On June 14, 2017, legal experts from the US and Italy gathered at the Law School of the University of Naples “Federico II” to discuss the challenges and perspectives of soft-drugs legalization, in the context of the inaugural colloquium of the international convention set up between the nearly 800-year old Italian law school and Denver University Sturm College of Law.
The European Drug Report 2017, published just a few days before the colloquium by the European Monitoring Centre for Drugs and Drug Addiction, an agency of the European Union tasked with monitoring the supply, marketing, and usage of drugs in Europe, revealed that cannabis is the most widely consumed type of drug in the Old Continent, with as many as one out of five young adults (15-34 years) making use of it over the last twelve months in certain European countries such as Czech Republic, Italy, Spain, and France.
Although the Report confirmed that the health problems associated with cannabis use are significantly lower than those associated with other drugs, cannabis remains the most commonly seized drug in Europe, accounting for over 70 % of seizures and for 57 % of both supply and possession criminal convictions. Following recent changes in the regulatory framework for cannabis in certain parts of the Americas, a lively debate on the legalization of soft-drugs has sparked off in several EU Member States, whose cannabis policies currently range from restrictive models to the tolerance of some forms of personal use.
In this connection, Professor Sam Kamin, Vicente Sederberg Professor of Marijuana Law and Policy at the University of Denver Sturm College of Law, provided a detailed examination of the legal status of soft-drugs in the US, where an increasing number of states have legalized marijuana for medical and recreational use, whereas federal law still criminalizes the production, sale, and possession of that substance, in keeping with the international commitments undertaken in the UN framework.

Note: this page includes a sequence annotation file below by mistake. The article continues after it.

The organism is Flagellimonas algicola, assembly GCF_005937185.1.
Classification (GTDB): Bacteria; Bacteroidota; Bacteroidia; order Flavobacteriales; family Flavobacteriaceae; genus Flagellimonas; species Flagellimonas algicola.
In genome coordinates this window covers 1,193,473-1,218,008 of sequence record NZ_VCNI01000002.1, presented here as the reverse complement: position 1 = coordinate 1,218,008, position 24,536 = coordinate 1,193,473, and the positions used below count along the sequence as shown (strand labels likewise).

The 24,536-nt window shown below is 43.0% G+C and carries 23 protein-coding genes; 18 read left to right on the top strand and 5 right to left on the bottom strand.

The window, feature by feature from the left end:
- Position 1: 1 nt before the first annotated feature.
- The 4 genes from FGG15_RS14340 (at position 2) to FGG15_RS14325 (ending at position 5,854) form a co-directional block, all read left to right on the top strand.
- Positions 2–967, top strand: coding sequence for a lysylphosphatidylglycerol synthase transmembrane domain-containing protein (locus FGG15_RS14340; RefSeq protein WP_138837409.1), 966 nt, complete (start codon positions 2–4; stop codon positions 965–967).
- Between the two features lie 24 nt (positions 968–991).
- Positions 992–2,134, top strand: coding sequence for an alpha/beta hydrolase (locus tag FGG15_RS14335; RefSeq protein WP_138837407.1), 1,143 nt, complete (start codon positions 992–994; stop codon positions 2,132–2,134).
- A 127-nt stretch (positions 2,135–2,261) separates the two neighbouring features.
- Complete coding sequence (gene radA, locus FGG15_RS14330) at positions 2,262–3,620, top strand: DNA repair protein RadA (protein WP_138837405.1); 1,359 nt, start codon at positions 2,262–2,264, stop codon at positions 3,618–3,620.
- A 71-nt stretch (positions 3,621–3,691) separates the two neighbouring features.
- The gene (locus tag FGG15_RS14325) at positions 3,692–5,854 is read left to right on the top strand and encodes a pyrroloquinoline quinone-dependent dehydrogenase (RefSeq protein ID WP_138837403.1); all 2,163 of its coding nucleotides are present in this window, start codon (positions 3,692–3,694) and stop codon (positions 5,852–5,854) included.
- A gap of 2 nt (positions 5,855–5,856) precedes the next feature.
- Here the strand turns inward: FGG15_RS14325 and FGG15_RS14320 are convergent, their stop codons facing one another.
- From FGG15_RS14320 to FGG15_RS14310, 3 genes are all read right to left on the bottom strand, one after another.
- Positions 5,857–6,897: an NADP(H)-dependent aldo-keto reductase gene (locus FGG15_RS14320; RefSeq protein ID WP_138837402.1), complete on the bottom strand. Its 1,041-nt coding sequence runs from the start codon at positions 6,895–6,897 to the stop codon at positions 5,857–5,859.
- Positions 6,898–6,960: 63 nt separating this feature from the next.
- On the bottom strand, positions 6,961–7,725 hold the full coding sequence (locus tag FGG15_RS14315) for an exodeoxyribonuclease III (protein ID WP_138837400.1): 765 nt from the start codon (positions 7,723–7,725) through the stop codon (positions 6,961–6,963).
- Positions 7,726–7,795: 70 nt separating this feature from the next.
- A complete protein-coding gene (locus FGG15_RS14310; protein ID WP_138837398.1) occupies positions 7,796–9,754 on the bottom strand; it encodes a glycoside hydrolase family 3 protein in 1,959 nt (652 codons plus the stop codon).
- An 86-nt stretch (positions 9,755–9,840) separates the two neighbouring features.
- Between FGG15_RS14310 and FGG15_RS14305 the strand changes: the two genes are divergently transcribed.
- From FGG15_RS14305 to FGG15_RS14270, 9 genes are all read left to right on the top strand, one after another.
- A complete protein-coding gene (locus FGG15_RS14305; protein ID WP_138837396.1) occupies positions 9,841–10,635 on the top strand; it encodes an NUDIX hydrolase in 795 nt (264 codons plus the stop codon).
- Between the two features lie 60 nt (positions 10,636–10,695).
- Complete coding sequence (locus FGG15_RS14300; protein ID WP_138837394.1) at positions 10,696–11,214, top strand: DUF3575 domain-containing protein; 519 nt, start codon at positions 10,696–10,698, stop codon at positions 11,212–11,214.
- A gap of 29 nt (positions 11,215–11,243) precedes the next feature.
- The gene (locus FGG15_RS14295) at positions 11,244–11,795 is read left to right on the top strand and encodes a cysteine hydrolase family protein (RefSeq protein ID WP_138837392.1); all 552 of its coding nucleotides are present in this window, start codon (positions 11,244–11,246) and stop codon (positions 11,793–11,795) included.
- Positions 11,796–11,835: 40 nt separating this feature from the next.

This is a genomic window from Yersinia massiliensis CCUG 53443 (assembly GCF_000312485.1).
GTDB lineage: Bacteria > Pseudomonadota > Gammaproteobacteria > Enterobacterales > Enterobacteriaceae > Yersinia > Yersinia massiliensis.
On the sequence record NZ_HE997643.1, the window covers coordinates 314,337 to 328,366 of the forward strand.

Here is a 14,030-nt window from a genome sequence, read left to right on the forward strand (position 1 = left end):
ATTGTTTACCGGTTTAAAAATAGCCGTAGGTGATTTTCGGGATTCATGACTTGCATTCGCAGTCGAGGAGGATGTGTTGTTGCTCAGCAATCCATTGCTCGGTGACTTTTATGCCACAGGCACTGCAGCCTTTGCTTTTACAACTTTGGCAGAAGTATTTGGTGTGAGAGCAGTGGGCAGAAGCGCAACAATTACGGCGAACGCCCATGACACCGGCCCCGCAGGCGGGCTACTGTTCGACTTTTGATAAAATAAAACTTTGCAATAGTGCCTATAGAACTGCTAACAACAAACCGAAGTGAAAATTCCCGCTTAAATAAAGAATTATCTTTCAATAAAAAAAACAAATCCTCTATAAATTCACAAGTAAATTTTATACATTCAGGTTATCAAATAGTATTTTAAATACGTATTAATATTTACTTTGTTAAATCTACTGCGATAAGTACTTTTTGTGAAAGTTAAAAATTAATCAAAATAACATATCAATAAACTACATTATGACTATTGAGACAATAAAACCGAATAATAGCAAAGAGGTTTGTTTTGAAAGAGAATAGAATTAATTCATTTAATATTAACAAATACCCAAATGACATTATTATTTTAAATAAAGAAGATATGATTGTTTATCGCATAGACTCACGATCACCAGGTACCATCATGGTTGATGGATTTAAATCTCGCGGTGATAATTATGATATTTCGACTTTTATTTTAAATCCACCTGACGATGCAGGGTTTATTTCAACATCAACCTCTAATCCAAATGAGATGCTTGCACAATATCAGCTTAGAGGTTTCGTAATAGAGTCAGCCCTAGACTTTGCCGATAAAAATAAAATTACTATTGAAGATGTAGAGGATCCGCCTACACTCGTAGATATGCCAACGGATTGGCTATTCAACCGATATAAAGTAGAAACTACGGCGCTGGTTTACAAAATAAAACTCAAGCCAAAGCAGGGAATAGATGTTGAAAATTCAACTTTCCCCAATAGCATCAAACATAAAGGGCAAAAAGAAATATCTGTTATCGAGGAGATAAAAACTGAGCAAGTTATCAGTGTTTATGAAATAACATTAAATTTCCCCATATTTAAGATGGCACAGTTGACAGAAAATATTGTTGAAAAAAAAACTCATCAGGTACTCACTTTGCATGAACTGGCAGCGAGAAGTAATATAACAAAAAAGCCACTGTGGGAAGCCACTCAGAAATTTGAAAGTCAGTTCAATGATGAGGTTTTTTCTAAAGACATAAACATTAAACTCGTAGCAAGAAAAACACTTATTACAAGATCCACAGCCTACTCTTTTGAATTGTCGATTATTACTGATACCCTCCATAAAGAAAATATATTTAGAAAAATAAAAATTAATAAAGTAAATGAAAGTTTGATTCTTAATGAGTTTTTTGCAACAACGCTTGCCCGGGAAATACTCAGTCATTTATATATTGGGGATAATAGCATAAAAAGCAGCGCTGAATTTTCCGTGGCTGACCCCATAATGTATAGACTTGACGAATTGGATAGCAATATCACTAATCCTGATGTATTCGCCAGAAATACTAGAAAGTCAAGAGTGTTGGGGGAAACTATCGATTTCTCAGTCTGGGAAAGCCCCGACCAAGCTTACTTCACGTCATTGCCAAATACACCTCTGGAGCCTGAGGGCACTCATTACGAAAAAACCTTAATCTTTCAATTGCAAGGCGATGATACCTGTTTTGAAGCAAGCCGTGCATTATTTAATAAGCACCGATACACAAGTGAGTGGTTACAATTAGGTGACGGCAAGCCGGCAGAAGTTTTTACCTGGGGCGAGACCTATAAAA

Professor Kamin, who served on Governor John Hickenlooper’s Task Force to Implement Amendment 64 and the ACLU of California’s blue ribbon panel to study marijuana legalization, described the legal status of marijuana in the US as “untenable” and emphasized the uncertainty it gives rise to for firms and users in relation to aspects of federal law ranging from banking regulations to federal benefits. Professor Kamin also expressed the wish that the US would draw inspiration from other countries, such as Uruguay and Canada, which embraced soft-drugs legalization in a more consistent and principled manner.
In this connection, Judge Massimo Perrotti, sitting on the Sixth Criminal Chamber of the Naples Court of Appeal, described the legal status of marijuana under Italian law, swinging from a soft-prohibition model (the Iervolino-Vassalli Law of 1990) to a stricter one (the Fini-Giovanardi Law of 2006, which placed soft and hard drugs on equal footing) and then back to lenient criminalization, as in 2014 the Constitutional Court struck down the Fini-Giovanardi law causing the previous law on controlled substances to come back into force.
Judge Perrotti, who previously served as advisor on legislative affairs to the Italian Ministry of Justice, then examined the challenges that patients face in securing access to marijuana for medical use and the various soft-drugs legalization proposals currently being examined by the Italian lawmakers, notably the Giachetti Bill, which seeks to decriminalize home cultivation up to 5 plants per person and personal possession up to 5 grams (about 0,17 ounces) and to set up a State monopoly for the production and sale of certified-quality cannabis products for recreational use.
In this respect, it is noteworthy that, unlike US federal law, EU Law strongly defers to its Member States‘ marijuana policies. Framework Decision 2004/757/JHA, in particular, only requires EU Member States to criminalize cultivation of cannabis “when committed without right”; also, that item of EU legislation expressly excludes from its scope cultivation for “personal consumption as defined by [Member States’] law”, yet it points out that such a carve-out “does not constitute a Council guideline on how Member States should deal with” the issue. Moreover, in Josemans, the European Court of Justice took the view that combating drug tourism constitutes a legitimate interest enabling Member States to impose restrictions on free movement within the EU internal market, thus upholding the legality of Netherlands municipal rules banning non-residents from coffee-shops where the sale of soft-drugs is tolerated.
In addition to law school students from the University of Naples “Federico II” and the University of Denver’s Study Abroad Program directed by Professor Celia Taylor, several attorneys, academics, and advocacy groups attended the colloquium, which received the patronage of the US-Italy Fulbright Commission, a binational entity funded by the US Department of State and the Italian Ministry of Foreign Affairs.